In general terms, Medicaid expects that a person who provides care for a relative does so for love and affection, and without the expectation of pay, either at the time of service or in the future.
This presumption can be overcome where there is a clear understanding and intent that payment will be provided for care.
In some circumstances, this presumption can even be overcome without a written employment or care contract. These circumstances are rare, however, and it is always best have a written contract if you receive or expect to receive payment for caring for a relative.
Of course, having an agreement is not the end of the question.
Among other things, the value of the payment must not exceed the reasonable value of the care. Taking care to contemporaneously establish and document exactly what services are provided, and what the fair market value of these services is, can be crucial.
In addition, one must consider issues relating to all employment situations, including whether the care provider is an independent contractor, or whether the person is an employee who is subject to all the things that come with employment, from employment and social security taxes, to workers’ compensation and unemployment insurance issues.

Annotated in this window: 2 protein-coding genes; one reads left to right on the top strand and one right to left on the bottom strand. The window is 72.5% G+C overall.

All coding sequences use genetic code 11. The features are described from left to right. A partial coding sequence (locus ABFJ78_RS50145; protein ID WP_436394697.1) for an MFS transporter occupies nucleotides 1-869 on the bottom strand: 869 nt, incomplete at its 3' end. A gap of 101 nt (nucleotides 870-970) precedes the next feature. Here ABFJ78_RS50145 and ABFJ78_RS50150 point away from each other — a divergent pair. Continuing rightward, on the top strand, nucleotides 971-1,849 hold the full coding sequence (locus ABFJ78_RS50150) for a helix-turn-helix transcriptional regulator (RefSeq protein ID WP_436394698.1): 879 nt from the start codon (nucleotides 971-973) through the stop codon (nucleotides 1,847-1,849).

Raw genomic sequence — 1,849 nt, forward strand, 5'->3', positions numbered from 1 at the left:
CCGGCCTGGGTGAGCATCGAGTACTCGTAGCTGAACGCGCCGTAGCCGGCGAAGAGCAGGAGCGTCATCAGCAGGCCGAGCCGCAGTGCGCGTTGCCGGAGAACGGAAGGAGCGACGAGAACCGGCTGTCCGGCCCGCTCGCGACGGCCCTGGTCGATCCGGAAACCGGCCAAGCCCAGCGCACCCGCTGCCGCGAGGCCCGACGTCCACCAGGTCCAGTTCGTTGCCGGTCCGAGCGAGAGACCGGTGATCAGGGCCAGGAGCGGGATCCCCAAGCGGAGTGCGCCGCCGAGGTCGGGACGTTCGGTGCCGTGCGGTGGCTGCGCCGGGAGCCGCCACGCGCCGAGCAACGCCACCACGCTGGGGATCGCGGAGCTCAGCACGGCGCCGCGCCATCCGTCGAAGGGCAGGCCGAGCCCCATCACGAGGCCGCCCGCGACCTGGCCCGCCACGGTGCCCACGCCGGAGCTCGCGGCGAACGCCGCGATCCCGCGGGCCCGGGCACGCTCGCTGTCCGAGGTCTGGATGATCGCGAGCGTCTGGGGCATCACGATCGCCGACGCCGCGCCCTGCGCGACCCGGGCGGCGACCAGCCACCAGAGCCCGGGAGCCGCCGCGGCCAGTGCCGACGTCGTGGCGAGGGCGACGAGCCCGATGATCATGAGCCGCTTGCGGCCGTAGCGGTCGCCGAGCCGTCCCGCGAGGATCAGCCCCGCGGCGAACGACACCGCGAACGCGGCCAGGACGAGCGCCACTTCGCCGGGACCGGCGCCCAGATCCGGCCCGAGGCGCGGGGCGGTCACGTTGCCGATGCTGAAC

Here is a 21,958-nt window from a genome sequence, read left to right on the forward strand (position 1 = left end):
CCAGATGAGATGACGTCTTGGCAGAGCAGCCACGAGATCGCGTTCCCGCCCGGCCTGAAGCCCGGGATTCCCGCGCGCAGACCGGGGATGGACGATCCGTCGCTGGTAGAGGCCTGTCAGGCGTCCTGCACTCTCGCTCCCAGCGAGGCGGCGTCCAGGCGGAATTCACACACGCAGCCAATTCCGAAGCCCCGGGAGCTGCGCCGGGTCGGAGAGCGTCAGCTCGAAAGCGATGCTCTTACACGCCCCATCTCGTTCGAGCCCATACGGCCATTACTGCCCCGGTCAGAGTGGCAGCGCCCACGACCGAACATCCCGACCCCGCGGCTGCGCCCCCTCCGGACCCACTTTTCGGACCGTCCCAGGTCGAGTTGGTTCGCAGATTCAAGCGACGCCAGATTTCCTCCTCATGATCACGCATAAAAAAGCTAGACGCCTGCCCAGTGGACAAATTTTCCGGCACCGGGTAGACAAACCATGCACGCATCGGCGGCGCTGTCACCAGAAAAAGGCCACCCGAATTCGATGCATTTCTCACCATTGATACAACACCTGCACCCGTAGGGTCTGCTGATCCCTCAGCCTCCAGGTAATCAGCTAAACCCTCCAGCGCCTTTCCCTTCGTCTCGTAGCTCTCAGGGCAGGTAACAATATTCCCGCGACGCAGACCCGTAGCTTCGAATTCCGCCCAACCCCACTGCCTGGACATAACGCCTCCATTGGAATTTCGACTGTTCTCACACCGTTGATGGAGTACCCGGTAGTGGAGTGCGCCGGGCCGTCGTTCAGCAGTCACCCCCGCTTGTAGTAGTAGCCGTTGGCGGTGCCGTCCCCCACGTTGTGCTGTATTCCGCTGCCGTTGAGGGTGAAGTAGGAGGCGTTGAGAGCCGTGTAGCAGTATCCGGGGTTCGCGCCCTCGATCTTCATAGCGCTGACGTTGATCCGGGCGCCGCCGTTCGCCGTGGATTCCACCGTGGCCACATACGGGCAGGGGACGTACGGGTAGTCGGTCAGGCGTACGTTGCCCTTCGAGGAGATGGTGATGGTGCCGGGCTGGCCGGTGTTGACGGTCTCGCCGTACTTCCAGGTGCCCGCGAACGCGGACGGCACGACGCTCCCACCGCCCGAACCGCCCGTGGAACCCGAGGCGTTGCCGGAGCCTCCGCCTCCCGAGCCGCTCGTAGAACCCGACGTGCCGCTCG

It is important to carefully consider all of these issues before providing significant amounts of care, whether or not your first thought is that you should be paid for this.
In some cases, it will be wise and in the interests of both the person who provides the care and the person who receives the care for there to be a formal employment and payment system established. In other cases, one or the other may decide that this is not the best path forward after all. But in almost no circumstance is this a decision that should be made without considering the options.
Steven A. Heinrich
Divorce & Custody
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